Smoky Valley Historical Association Lindsborg, KS 67456


Business was starting to flourish in downtown Lindsborg when this photo was taken in 1878. The railroad, which arrived a year later, provided fast, economical, and efficient shipping of goods to stock the shelves of local stores.

This photo was taken on a Saturday night when all downtown stores remained open late to serve farm families who came to town for their weekly supplies, have a restaurant meal, maybe see a picture at the Plaza Theater, and catch up with other farm families and their friends in town. Beginning in the afternoon, while their wives began shopping, the men would stand around the Swedish American Insurance building on the northwest corner of Lincoln and Main swapping stories, many times conversing in Swedish. Photo by Dale Hoag.

A fixture on Main Street for generations Peterson's Restaurant was later known as the Royal Cafe, among other names.

Founded in 1886, Lindsborg's original Farmers State Bank was the only bank of three to survive the Great Depression. In modern times the bank became a branch of Bank of America and another financial institution assumed the Farmers State name. The building became Lindsborg's City Hall in 1955 when the bank moved to a new building one-half block north of this location.

Daniel Johnson's Department Store, on the southwest corner of Lincoln and Main Streets, supplied local residents with a great variety of their needs from between 1875 and 1924. ABOVE & BELOW: Here are two typical scenes inside this large well-stocked store. Lindsborg was home to two other large department stores, including the J. O. Sundstrom store across the street from Johnson's.

The Olson Barber Shop was located just east of the old Farmers State Bank building.

A meeting of the Lindsborg Rotary Club in April, 1944. Many Lindsborg luminaries can be seen in the photo, including artist and teacher Birger Sandzén and Dr. Emory Lindquist, Smoky Valley historian, president of Bethany College and later Wichita State University. This meeting was on the second floor of the Swedish American Insurance building at Lincoln and Main. In 2009 the Rotary Club was holding its meetings in the Pihlblad Memorial Union at Bethany College.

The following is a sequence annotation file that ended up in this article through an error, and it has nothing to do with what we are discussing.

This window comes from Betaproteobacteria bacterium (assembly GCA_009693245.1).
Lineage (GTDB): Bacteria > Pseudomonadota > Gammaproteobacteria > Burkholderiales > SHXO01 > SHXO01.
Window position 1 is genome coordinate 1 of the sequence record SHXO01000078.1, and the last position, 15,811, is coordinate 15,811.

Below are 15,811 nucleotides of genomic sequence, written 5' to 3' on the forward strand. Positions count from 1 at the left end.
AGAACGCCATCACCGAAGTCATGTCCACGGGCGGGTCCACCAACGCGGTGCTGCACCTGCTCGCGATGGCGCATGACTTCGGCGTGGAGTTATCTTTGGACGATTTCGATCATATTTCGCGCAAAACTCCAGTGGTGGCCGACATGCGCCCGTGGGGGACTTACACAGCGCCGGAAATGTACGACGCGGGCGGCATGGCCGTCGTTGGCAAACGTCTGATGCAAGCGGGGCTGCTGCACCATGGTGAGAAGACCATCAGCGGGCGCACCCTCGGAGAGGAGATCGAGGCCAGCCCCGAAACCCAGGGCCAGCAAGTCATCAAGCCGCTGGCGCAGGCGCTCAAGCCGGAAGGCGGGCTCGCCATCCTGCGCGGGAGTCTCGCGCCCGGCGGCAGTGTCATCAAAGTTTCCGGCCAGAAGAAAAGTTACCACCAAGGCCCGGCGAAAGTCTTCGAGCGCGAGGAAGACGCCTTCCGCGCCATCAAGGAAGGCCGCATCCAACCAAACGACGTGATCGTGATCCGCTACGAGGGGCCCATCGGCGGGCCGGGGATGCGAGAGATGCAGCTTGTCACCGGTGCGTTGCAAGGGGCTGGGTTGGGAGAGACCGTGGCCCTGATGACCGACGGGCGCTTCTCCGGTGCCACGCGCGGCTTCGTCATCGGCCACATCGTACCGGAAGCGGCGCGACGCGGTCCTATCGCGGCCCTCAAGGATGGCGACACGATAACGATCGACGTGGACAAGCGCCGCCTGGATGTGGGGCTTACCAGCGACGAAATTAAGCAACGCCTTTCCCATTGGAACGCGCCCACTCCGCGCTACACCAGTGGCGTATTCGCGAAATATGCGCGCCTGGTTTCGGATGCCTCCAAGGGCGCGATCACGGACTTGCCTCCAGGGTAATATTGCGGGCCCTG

By the 1950's the department stores were gone, but a number of specialized stores had replaced them. By the mid-20th century downtown Lindsborg boasted three automobile dealerships, three grocery stores, two hotels, two men's clothing stores, three hardware stores, a shoe store, a fabric shop, two furniture stores, two drug stores, a coffee store, two barber shops, a dime store, and other retail and service businesses.

The J. O. Sundstrom Department Store was holding a big "used tire sale" the day this photo was taken. Even though the Sundstrom store closed in the 1920's this building, built in 1879, occupied three store fronts on Main Street until 2013. The new J.O Sundstrom Conference Center now resides in it's place.

Today's tree-lined Main Street provides a pleasant environment for shopping, business and dining. The buildings, most dating back to the 19th century, feature authentic Swedish facades adding to the unique experience that is Lindsborg.

(Originally published in the 2003 Svensk Hyllningsfest program booklet.)

Ebba Fornberg

She Accomplished What Many Men Couldn't;
She Saved a Bank During the Great Depression!

Note: The Farmers State Bank referred to in this article became the Lindsborg branch of Bank of America and should not be confused with any other institution of the same name.

By Chris Abercrombie

It was late on the cold afternoon of Monday, December 15, 1930. The buildings at the corner of Lincoln and Main cast foreboding shadows over the intersection. There was an eerie silence in town. The Great Depression was gripping the nation and was now taking its toll in Lindsborg.

In the warm comfort of her office Ebba Fornberg, cashier and acting president of the Farmers State Bank, was finishing up the day's business.

Suddenly the quiet of the day was shattered. It was the news Ebba and the bank's board of directors had dreaded but had planned for; The Commercial State Bank, directly across the street, had locked its doors and would not reopen the next morning.